The first is that many users, and nearly all business users, have a need for a range of Office applications and services beyond the core four (Word, Excel, Powerpoint, OneNote) applications. So Outlook (and Exchange) have real value. Access, Publisher, InfoPath, Project, Sharepoint, Lync, and features like IRM/DLP have value. And so every business user is going to be licensed for some variation of Office that includes one or more of these applications or features. And there will be offerings for bringing (some of) these to consumers as well.
The second principle is that users have multiple devices and will want to use Office from all these devices. Their usage pattern will be linked to the type of device in question, the type of user they are (e.g., consumer vs. business), and their use of Office on other devices.
The third principle is that consumers will pay little or nothing for Office, but having offerings for them is important to maintain or increase MpD. Or put another way, consumer use of Office protects and increases the demand for Office in businesses. Having consumer Office offerings also enhances the attractivness of Windows and Windows Live, making it a good thing from a corporate citizen standpoint.
Put all these together and you get an explanation for Microsoft’s licensing and packaging behavior. Packaging Office Home and Student on the Surface addresses consumer needs for free/low-cost productivity applications while protecting (both via the apps included in the suite and licensing terms) a business using Surface as a way to reduce its need to buy Office Pro (or other) licenses. To be clear, an analysis would show that nearly everyone buying a Surface for work use already is entitled to use it for business use by way of an existing Office license the organization paid for. Even an individual is unlikely to be impacted by these licensing terms, unless they attempt to make Surface their only computer running Office for business use (e.g., a home business). There is a 99.999% chance that Microsoft will ignore these license violations, unless they become so common that Microsoft decides to offer a Home and Business Edition upgrade to address this scenario.
This philosophy will almost certainly spill over, as rumored, to Office on the iPad and Android tablets. Microsoft envisions, and wants users to envision, tablets as an adjunct to a more Content Creation-oriented device running a more full featured version of Office. They will use packaging and licensing to protect the Office revenue stream, and as a side effect keep Office availability on non-Windows tablets from becoming an excuse for (businesses) to make those tablets employee’s primary computing device. How far will Microsoft go down this path? The current rumors have the iPad and Android apps as document viewers for free, but requiring some other Office license for editing. The latter would either a require code from an employer representing their licensing of Office in order to unlock the creation functionality, or an Office 365 subscription. And, interestingly, they now have an Office 365 Home Premium subscription they will be trying to interest consumers in paying for.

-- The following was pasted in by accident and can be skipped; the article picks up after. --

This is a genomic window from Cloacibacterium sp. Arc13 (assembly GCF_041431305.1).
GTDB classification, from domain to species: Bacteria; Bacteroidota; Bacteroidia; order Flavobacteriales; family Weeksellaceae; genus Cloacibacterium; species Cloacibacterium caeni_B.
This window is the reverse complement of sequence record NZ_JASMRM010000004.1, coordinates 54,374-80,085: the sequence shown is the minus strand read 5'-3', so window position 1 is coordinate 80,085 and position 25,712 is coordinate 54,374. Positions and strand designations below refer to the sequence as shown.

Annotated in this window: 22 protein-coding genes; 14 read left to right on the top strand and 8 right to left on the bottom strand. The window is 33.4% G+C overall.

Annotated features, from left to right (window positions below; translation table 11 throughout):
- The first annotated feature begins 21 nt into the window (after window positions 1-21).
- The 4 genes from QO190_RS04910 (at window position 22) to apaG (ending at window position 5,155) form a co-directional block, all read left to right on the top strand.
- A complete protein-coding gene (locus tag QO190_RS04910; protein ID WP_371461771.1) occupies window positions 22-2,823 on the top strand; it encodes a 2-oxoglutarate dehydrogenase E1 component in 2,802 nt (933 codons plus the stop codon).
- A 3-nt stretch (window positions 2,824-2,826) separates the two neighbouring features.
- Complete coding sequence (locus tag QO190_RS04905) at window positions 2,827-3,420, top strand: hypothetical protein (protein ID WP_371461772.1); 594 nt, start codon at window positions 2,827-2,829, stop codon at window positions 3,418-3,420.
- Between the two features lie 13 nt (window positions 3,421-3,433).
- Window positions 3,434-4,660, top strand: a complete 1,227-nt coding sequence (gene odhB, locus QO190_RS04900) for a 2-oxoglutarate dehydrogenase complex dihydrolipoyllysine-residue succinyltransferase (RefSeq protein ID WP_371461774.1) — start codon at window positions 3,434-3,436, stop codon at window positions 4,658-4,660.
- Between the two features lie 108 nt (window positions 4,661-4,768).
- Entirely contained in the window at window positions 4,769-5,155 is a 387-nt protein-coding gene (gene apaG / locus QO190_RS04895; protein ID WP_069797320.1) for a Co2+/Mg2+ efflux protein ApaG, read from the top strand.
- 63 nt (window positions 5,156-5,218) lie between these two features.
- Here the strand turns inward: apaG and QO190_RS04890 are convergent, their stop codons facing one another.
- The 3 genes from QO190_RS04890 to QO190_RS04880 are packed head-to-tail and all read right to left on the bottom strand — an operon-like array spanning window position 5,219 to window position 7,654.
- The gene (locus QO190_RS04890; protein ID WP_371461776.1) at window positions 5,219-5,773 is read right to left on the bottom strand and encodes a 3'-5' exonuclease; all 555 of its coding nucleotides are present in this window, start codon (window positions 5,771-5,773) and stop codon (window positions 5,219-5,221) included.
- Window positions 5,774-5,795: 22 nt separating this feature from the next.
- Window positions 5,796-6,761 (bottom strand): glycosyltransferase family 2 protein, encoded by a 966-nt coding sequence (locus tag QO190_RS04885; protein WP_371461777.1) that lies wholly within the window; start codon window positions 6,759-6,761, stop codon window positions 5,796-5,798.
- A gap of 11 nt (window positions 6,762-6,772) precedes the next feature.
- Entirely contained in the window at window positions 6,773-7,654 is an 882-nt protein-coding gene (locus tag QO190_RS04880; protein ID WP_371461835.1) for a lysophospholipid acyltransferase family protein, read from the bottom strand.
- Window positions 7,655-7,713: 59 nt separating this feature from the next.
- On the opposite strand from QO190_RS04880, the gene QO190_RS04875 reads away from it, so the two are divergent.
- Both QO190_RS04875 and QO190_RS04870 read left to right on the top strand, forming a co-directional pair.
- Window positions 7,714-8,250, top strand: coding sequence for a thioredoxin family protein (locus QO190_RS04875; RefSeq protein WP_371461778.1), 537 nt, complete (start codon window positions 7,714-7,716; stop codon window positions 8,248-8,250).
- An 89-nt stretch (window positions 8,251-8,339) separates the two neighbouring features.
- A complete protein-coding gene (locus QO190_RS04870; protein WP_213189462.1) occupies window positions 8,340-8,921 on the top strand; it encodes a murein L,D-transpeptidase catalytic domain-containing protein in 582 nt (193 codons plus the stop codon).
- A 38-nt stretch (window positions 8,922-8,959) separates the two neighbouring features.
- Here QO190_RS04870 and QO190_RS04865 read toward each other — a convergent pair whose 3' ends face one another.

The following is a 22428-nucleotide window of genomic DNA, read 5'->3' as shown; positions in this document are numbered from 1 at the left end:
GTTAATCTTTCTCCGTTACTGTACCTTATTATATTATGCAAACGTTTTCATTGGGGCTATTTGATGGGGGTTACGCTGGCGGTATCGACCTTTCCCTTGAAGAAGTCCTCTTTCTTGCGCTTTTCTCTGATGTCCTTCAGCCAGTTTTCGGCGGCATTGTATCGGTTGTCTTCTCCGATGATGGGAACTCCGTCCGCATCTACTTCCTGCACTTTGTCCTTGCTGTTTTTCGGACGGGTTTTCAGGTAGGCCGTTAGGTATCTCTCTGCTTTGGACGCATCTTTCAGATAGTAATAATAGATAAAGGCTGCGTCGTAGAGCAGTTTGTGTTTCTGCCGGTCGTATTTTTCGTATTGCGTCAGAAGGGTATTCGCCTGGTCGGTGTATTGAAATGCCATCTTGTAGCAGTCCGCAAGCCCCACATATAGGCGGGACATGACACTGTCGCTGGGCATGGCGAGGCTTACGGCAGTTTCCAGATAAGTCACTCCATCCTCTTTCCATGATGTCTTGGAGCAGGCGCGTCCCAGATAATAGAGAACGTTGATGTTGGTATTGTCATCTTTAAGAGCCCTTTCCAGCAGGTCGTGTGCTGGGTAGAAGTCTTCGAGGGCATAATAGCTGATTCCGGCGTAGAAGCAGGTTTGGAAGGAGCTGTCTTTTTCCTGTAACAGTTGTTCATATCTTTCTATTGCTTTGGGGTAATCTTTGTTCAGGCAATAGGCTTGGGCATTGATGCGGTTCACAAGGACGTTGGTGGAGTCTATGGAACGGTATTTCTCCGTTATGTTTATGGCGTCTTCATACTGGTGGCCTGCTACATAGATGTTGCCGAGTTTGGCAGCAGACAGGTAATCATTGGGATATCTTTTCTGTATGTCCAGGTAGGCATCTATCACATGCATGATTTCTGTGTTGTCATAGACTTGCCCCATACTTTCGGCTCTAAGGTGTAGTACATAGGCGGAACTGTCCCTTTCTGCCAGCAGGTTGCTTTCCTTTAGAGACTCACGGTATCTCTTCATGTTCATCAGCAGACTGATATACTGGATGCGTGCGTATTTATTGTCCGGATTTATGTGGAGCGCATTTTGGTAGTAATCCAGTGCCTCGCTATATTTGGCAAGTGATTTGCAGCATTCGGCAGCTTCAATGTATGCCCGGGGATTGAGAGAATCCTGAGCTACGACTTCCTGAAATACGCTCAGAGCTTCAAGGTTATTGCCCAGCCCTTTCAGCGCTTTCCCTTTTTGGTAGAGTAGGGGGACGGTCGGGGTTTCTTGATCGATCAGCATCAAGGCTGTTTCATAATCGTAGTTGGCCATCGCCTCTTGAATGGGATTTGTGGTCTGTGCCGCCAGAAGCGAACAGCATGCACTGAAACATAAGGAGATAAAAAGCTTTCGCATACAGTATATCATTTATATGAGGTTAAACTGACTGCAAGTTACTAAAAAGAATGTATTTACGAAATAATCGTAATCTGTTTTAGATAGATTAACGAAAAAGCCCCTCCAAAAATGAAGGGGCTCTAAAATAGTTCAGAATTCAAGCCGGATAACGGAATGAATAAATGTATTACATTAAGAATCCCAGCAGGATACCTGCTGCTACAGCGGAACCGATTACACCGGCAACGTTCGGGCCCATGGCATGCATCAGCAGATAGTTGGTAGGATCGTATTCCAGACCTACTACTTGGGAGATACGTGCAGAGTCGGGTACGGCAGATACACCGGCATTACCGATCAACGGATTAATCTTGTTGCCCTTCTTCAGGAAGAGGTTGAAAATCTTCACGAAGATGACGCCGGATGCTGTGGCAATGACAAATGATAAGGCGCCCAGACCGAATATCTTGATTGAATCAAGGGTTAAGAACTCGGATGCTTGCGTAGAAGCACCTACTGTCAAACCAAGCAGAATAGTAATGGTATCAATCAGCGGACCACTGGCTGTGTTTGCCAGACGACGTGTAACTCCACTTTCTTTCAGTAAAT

The bottom line here is that Office is a business that is making decisions intended to preserve and expand its revenue and profit. It isn’t subordinate to the Windows business, and while it does things to support Windows it won’t sacrifice itself on the Windows altar. It is trying to adapt to the varying demands of an environment that looks extremely different today from how it looked in the 90s. And while I think they’ve been doing it surprisingly well, that isn’t without throwing a lot of packaging and licensing confusion into the mix.
And what of Metro versions of Office apps beyond OneNote MX? They are coming. Just because the Office group needed to focus on the desktop apps for Office 2013, and probably need to do yet another rev on them for Office 16 (when most businesses will still be running Windows 7) The initial success of Surface and other Windows 8/RT systems represents a real opportunity for an Office MX. I wouldn’t be at all surprised to see additional Metro members of the Office family in 2013!